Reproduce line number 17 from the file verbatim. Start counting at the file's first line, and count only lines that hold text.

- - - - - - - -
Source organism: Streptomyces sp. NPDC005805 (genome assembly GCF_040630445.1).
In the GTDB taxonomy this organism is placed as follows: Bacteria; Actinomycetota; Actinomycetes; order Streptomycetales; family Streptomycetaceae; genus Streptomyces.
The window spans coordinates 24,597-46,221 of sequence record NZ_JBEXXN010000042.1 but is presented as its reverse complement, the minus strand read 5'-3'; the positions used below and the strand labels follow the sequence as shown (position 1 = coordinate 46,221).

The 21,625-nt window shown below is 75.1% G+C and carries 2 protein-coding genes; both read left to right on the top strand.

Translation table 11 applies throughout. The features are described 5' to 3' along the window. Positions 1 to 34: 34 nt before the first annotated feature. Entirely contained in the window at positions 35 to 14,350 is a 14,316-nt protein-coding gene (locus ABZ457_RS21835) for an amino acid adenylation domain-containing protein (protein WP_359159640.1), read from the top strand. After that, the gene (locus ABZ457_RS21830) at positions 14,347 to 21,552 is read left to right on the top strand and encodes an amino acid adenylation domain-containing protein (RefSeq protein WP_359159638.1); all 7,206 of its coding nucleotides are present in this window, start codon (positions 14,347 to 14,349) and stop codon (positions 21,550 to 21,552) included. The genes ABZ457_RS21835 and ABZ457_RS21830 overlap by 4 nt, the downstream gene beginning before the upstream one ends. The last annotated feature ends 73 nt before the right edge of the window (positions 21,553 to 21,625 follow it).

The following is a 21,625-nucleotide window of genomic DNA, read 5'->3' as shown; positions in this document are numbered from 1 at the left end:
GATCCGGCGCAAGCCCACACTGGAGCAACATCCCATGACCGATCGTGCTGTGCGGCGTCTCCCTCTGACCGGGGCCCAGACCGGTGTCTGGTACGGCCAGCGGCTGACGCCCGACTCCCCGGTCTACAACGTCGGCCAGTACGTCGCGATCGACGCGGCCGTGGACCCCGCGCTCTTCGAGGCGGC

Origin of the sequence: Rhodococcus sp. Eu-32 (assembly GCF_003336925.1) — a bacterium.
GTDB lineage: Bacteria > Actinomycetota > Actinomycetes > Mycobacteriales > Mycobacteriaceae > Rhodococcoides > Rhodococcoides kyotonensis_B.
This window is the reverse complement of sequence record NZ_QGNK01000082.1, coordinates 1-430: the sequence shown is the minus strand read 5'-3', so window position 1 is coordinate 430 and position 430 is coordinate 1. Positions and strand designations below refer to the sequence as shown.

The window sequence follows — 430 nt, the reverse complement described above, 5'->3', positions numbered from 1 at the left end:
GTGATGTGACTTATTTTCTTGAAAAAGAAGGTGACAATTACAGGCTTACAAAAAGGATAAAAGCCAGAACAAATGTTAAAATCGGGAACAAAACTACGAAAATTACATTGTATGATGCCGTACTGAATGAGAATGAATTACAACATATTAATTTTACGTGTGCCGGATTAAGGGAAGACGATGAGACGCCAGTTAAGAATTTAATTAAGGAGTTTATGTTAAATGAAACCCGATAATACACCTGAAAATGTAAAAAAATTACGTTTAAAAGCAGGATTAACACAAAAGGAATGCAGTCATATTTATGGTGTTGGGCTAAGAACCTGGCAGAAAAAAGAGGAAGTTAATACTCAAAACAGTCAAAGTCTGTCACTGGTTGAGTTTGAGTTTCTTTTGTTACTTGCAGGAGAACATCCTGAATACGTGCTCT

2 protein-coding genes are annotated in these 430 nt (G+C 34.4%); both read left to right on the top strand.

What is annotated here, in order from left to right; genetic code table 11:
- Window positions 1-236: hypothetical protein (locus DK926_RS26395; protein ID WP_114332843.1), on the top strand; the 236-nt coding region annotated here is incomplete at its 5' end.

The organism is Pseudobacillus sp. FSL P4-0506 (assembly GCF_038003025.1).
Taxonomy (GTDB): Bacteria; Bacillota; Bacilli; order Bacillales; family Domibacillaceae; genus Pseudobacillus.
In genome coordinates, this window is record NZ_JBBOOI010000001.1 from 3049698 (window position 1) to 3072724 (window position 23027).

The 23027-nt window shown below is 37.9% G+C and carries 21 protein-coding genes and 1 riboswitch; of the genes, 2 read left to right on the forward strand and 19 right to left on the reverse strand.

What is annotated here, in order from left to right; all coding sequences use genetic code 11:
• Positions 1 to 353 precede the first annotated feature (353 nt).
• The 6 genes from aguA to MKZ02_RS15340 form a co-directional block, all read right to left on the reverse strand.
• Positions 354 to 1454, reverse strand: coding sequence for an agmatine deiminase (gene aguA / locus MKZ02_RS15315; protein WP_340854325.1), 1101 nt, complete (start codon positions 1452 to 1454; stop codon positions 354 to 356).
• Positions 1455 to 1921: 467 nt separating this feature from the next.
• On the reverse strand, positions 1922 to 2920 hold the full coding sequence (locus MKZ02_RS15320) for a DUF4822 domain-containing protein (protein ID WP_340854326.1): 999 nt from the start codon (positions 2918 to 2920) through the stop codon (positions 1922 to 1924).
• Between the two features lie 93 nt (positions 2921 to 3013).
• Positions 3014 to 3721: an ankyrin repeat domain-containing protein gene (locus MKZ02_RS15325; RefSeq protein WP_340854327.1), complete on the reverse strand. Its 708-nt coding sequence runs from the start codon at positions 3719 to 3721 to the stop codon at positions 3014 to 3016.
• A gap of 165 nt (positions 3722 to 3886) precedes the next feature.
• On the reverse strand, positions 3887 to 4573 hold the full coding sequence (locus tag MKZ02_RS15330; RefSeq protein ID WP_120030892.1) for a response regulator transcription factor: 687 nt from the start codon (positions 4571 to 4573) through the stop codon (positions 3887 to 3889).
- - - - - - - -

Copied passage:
Taxonomy (GTDB): Bacteria; Bacillota; Bacilli; order Bacillales; family Domibacillaceae; genus Pseudobacillus.